Meeting the Challenges of the 21st Century Authoritarian States


With 2014 came the end of an era.

It was apparent that authoritarian powers were back and in many ways’ ascendant.

The response by the liberal democracies has been varied and differentiated.

Some have taken it seriously; others hope that the past period of hope for a globalized democratization process will return.

Nonetheless, the challenge of the 21stcentury authoritarian powers needs to be addressed as a core one, not simply as an aberration of globalization and the return at some time in the near future the inevitable march to global democratic capitalism.

There are two prongs of the challenge to focus on reality.

The first is building a crisis management force structure which allows for engagement at the low end and escalation dominance throughout.

The second prong is even more challenging – it is to build secure infrastructure in the liberal democracies.

Given the nature of the global system in commodities like IT and communications, national efforts can provide security for sovereign solutions, but only up to a point.

We no longer have national drafts in most Western states.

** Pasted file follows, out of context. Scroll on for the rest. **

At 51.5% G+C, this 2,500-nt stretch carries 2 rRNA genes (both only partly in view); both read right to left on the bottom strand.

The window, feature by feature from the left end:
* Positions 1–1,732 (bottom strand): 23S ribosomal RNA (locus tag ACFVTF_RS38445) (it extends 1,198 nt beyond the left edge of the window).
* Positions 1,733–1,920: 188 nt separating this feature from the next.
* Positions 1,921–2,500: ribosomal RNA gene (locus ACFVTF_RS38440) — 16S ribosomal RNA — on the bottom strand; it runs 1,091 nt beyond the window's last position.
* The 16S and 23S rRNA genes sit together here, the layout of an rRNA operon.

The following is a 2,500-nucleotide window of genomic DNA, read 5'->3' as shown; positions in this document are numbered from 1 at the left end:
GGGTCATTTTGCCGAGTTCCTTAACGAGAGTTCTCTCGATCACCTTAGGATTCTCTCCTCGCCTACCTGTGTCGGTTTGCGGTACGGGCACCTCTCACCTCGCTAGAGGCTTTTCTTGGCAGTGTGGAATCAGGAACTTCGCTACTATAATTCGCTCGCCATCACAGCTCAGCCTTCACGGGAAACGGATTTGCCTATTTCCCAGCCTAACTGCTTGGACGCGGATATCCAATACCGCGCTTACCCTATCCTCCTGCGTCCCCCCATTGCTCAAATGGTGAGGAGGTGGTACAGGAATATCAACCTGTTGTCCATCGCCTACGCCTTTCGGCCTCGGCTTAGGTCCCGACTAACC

But mobilizing support for robust and secure infrastructure is the functional equivalent to a national draft to mobilize the nation against the innovative approaches being taken by 21stcentury authoritarian powers, approaches designed to undercut our way of life and to protect themselves from any counter measures we might take.

This is not about the global market or globalization glorified by the global consulting firms; this is about a strategy to deal with 21st century authoritarian powers exploiting the global markets abroad, while protecting themselves at home, as part of a dominance strategy.

Getting governments to work with industry and society to limit the penetration of authoritarian states within the internal processes of our societies is crucial to shape a more secure and safe liberal democratic systems.

The problem is that the ability of the authoritarian states to operate within our societies has been and is being facilitated by their ability to own or participate in the development of our core infrastructures.

What is the nature of the challenges posed by the 21stcentury authoritarian states in an era of great power competition?

How do the liberal democracies respond and shape ways to cope and to prevaial?

And how do we deal with the authoritarian states like China, Russia, Cuba and Turkey shaping authoritarian cluster states like Venezuela?

In short, we are facing a new historical era.

It needs to be recognized, analyzed and Western leaders and publics engaging and shaping ways to curtail, constrain, and respond effecxtivley to the 21stcentury authoritarian states.

Recent articles from both Second Line of Defense and Defense Information provide further analysis of these challenge.

Deealing with the Challenges of the 21st Century Authoritarian States